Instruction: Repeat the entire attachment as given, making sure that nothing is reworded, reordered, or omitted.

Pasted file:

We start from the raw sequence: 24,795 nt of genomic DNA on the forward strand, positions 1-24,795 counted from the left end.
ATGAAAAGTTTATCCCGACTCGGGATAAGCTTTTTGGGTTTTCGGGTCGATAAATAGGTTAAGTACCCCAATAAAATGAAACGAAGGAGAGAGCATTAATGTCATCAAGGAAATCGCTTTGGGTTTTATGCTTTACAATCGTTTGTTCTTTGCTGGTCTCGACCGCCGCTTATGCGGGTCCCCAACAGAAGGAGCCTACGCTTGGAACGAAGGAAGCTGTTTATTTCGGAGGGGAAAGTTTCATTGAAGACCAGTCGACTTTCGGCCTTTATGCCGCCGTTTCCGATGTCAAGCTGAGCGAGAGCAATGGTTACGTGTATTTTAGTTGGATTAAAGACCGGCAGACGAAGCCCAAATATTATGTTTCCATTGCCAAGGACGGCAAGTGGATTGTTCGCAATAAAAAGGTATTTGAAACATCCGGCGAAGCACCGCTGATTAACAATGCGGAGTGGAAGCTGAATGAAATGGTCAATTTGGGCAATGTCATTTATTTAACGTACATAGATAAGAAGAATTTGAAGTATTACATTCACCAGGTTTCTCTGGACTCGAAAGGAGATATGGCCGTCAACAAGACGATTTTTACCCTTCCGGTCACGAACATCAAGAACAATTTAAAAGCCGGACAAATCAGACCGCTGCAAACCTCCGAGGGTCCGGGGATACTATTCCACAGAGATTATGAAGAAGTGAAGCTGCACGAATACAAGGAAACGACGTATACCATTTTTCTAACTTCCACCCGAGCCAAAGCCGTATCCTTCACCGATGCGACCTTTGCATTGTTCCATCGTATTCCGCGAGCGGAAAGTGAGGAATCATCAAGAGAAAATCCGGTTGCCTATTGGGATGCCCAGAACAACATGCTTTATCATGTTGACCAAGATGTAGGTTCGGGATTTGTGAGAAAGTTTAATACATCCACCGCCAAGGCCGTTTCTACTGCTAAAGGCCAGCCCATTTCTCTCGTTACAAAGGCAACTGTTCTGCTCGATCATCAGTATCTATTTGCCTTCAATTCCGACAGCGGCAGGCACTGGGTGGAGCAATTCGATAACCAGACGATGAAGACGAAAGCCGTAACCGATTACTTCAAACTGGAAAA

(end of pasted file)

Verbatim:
We start from the raw sequence: 24,795 nt of genomic DNA on the forward strand, positions 1-24,795 counted from the left end.
ATGAAAAGTTTATCCCGACTCGGGATAAGCTTTTTGGGTTTTCGGGTCGATAAATAGGTTAAGTACCCCAATAAAATGAAACGAAGGAGAGAGCATTAATGTCATCAAGGAAATCGCTTTGGGTTTTATGCTTTACAATCGTTTGTTCTTTGCTGGTCTCGACCGCCGCTTATGCGGGTCCCCAACAGAAGGAGCCTACGCTTGGAACGAAGGAAGCTGTTTATTTCGGAGGGGAAAGTTTCATTGAAGACCAGTCGACTTTCGGCCTTTATGCCGCCGTTTCCGATGTCAAGCTGAGCGAGAGCAATGGTTACGTGTATTTTAGTTGGATTAAAGACCGGCAGACGAAGCCCAAATATTATGTTTCCATTGCCAAGGACGGCAAGTGGATTGTTCGCAATAAAAAGGTATTTGAAACATCCGGCGAAGCACCGCTGATTAACAATGCGGAGTGGAAGCTGAATGAAATGGTCAATTTGGGCAATGTCATTTATTTAACGTACATAGATAAGAAGAATTTGAAGTATTACATTCACCAGGTTTCTCTGGACTCGAAAGGAGATATGGCCGTCAACAAGACGATTTTTACCCTTCCGGTCACGAACATCAAGAACAATTTAAAAGCCGGACAAATCAGACCGCTGCAAACCTCCGAGGGTCCGGGGATACTATTCCACAGAGATTATGAAGAAGTGAAGCTGCACGAATACAAGGAAACGACGTATACCATTTTTCTAACTTCCACCCGAGCCAAAGCCGTATCCTTCACCGATGCGACCTTTGCATTGTTCCATCGTATTCCGCGAGCGGAAAGTGAGGAATCATCAAGAGAAAATCCGGTTGCCTATTGGGATGCCCAGAACAACATGCTTTATCATGTTGACCAAGATGTAGGTTCGGGATTTGTGAGAAAGTTTAATACATCCACCGCCAAGGCCGTTTCTACTGCTAAAGGCCAGCCCATTTCTCTCGTTACAAAGGCAACTGTTCTGCTCGATCATCAGTATCTATTTGCCTTCAATTCCGACAGCGGCAGGCACTGGGTGGAGCAATTCGATAACCAGACGATGAAGACGAAAGCCGTAACCGATTACTTCAAACTGGAAAA